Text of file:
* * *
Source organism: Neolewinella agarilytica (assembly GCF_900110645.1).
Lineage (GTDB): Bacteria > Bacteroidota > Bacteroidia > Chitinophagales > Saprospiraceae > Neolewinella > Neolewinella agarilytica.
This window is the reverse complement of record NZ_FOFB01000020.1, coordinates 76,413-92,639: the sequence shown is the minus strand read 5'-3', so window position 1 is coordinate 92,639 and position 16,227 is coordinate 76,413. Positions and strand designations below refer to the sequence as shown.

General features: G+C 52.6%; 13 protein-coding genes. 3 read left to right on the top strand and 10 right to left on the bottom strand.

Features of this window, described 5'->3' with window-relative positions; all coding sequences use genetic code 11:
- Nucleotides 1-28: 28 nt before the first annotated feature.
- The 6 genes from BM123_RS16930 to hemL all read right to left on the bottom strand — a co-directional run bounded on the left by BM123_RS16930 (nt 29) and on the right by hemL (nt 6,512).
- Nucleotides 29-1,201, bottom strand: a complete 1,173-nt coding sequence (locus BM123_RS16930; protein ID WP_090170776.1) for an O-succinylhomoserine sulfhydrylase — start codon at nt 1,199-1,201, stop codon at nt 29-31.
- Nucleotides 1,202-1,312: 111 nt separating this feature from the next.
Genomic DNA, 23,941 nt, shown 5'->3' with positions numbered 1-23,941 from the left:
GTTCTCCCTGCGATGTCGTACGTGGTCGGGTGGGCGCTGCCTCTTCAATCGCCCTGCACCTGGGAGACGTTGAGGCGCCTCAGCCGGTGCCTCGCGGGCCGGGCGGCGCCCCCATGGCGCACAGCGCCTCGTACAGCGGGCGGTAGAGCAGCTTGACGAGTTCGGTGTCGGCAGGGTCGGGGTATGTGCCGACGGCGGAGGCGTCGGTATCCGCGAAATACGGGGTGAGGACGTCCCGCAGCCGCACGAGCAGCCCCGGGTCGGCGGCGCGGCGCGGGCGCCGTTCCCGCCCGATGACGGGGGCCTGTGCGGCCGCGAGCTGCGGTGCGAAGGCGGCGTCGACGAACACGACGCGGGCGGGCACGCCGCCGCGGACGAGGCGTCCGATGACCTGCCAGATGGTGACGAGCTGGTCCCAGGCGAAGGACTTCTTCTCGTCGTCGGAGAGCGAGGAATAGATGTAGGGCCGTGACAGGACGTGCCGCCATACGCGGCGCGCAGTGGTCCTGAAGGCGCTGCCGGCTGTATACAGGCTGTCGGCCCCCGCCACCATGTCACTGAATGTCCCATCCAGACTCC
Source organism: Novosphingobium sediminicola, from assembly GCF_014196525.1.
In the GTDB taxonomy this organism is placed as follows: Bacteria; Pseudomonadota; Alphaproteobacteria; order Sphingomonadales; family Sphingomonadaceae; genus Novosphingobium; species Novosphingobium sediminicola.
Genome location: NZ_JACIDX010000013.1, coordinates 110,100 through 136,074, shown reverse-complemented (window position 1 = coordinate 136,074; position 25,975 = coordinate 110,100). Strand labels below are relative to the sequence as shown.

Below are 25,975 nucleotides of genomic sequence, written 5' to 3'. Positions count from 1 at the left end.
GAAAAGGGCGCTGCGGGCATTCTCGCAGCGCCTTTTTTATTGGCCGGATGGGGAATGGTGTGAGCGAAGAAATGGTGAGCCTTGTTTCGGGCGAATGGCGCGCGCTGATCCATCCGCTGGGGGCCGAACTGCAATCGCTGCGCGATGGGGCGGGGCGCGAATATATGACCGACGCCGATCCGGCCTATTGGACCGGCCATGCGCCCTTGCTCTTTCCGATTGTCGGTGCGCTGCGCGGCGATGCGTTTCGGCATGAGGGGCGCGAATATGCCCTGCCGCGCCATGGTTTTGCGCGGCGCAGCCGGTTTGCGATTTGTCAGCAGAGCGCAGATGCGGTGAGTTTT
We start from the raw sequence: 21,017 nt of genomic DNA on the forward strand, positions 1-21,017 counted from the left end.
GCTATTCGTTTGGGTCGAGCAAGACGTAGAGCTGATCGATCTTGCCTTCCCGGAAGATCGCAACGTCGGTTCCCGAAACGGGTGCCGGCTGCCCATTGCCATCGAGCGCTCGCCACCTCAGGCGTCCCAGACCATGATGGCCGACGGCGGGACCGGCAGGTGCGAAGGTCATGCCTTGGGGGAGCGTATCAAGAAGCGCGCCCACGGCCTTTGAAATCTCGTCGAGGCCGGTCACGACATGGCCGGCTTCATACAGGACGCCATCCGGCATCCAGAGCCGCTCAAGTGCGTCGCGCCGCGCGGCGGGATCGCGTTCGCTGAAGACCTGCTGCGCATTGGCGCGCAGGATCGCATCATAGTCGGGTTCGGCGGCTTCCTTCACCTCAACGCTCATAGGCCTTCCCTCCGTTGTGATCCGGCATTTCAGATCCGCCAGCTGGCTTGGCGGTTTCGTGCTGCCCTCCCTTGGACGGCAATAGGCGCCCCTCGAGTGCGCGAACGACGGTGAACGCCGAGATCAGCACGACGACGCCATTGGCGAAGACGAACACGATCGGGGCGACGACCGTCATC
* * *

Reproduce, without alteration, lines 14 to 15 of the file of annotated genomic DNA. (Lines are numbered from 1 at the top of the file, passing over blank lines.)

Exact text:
Genome location: NZ_JACIDX010000013.1, coordinates 110,100 through 136,074, shown reverse-complemented (window position 1 = coordinate 136,074; position 25,975 = coordinate 110,100). Strand labels below are relative to the sequence as shown.

Below are 25,975 nucleotides of genomic sequence, written 5' to 3'. Positions count from 1 at the left end.